• IT-ISAC (Information Technology Information Sharing and Analysis Center) - IT-ISAC (Information Technology Information Sharing and Analysis Center) is a facility founded in January, 2001 by nineteen prominent IT industry companies (including Oracle, IBM, EDS, and Computer Sciences) to serve as a central repository for security-related information.
  • JavaScript hijacking - JavaScript hijacking is a technique that an attacker can use to read sensitive data from a vulnerable Web application, particularly one using Ajax (Asynchronous JavaScript and XML).
  • juice jacking - Juice jacking is a security exploit in which an infected USB charging station is used to compromise connected devices.
  • Kaptoxa - Kaptoxa (pronounced kar-toe-sha) is a type of point-of-sale (POS) malware designed to compromise payment information systems.
  • Kaspersky Lab - Kaspersky Lab is a security software and services company with a presence in 200 countries and territories around the world.
  • Kerberos - Kerberos is the authentication protocol used by most operating systems.
  • key - In cryptography, a key is a variable value that is applied using an algorithm to a string or block of unencrypted text to produce encrypted text, or to decrypt encrypted text.
  • key chain - A key chain is a series of keys that can be created to help ensure secure communication between routers in a network.
  • key fob - A key fob is a small, programmable hardware device that provides access to a physical object.
  • key string - A key string is the authentication code included in each key in a key chain, which is a series of keys that can be created to help ensure secure communication between routers in a network.
  • keyboard vibration attack - Although there have been no reports of keyboard vibration attacks in the wild, Georgia Tech researchers found a method to exploit the accelerometer in an iPhone to record keystrokes.
  • keylogger (keystroke logger or system monitor) - A keylogger, sometimes called a keystroke logger or system monitor, is a type of surveillance technology used to monitor and record each keystroke typed on a specific computer's keyboard.
  • keyword stuffing - Keyword stuffing is the practice of inserting a large number of keywords into Web page content and meta tags in the attempt to artificially increase the page's ranking in search results.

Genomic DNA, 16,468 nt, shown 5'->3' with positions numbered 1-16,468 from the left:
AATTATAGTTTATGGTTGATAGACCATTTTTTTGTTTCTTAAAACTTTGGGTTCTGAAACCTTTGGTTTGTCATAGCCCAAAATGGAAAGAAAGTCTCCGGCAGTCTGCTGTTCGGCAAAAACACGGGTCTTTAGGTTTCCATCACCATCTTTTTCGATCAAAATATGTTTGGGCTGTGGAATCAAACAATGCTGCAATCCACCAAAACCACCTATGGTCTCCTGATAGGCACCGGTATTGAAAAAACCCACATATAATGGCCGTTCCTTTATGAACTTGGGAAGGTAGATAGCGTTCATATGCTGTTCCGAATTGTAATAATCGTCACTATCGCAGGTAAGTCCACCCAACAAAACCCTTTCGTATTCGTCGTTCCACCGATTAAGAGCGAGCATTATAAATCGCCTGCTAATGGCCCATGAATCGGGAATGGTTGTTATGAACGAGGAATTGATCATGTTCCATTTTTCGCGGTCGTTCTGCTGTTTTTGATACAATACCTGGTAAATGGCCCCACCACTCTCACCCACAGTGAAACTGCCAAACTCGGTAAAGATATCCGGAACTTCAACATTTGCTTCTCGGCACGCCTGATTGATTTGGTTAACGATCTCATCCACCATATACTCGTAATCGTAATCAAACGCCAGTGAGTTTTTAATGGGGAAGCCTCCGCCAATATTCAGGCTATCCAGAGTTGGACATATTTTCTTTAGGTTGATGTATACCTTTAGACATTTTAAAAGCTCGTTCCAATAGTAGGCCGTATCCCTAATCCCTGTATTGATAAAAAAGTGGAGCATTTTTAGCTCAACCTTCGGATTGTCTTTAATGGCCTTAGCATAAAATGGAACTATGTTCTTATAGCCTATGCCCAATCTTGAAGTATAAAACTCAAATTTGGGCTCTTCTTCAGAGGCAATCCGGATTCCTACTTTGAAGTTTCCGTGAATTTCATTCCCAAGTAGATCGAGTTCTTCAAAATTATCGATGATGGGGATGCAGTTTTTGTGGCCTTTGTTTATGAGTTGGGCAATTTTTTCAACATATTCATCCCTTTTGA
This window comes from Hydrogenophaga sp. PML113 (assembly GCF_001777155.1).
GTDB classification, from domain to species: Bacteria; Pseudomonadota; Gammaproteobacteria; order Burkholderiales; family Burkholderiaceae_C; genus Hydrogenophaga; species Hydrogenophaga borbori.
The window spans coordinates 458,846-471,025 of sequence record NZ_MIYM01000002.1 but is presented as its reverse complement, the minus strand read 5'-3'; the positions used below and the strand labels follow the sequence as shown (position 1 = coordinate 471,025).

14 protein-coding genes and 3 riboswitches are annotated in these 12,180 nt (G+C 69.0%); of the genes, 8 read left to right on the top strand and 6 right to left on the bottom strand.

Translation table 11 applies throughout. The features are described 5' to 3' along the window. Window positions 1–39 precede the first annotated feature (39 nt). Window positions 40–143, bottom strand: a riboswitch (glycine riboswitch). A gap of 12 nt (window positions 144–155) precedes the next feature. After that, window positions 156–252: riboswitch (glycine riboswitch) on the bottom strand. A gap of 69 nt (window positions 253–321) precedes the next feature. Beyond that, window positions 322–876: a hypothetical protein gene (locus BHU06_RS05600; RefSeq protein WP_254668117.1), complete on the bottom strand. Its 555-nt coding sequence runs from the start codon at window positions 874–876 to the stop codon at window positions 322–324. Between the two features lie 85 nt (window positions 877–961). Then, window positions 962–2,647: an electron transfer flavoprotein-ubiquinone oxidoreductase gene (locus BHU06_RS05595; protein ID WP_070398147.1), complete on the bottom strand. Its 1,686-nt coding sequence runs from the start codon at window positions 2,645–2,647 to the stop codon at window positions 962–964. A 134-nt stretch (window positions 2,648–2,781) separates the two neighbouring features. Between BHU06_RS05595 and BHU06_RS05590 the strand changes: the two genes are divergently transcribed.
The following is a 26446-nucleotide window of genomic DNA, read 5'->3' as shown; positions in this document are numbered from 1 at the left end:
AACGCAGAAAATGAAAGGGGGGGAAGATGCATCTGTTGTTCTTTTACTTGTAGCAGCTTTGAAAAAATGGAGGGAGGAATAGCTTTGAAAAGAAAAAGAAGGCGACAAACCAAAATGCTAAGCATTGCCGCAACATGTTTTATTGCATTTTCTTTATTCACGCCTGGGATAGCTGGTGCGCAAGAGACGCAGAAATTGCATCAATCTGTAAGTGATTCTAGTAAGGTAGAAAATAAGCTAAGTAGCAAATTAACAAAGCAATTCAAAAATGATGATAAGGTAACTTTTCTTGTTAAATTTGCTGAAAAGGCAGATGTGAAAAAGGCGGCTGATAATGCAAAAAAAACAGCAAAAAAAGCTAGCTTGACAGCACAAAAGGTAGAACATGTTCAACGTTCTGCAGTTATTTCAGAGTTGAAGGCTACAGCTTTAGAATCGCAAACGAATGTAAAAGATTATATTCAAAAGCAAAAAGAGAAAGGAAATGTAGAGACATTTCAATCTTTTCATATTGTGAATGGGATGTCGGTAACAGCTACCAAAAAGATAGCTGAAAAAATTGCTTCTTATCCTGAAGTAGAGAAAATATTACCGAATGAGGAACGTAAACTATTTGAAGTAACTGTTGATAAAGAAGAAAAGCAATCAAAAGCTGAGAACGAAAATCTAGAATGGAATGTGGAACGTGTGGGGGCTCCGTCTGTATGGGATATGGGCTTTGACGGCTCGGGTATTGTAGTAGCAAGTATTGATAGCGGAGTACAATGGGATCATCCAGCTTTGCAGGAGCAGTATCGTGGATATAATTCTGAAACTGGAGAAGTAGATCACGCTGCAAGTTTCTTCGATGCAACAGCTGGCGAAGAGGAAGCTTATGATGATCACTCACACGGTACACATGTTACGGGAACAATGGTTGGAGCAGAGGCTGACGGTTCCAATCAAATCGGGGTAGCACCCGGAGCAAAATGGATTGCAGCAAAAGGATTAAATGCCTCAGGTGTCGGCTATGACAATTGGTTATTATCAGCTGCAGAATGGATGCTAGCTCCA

• Kraken - Kraken is the name given to a family of malware that's currently being used to create what the security firm Damballa has called "the world's largest botnet.
  • LEAP (Lightweight Extensible Authentication Protocol) - LEAP (Lightweight Extensible Authentication Protocol) is a Cisco-proprietary version of EAP, the authentication protocol used in wireless networks and Point-to-Point connections.
  • Learning Guide: Spyware - Why spyware isn't just a home-user problem.
  • lifestyle polygraph - A lifestyle polygraph is a lie-detector (polygraph) test that is administered as a requirement for employment in certain fields.
  • likejacking - Likejacking is a variation on clickjacking in which malicious coding is associated with a Facebook Like button.
  • link encryption (link level or link layer encryption) - Link encryption (sometimes called link level or link layer encryption) is the data security process of encrypting information at the data link level as it is transmitted between two points within a network.
  • live capture - Live capture is the act or method of gathering biometric data from an individual while the individual is physically present.
  • logic bomb - A logic bomb, sometimes referred to as slag code, is a string of malicious code used to cause harm to a network when the programmed conditions are met.
  • macrotrend - A macro trend is a persistent shift in the direction of some phenomenon on a global level.
  • madware - Madware is a type of aggressive advertising that affects smartphones and tablets.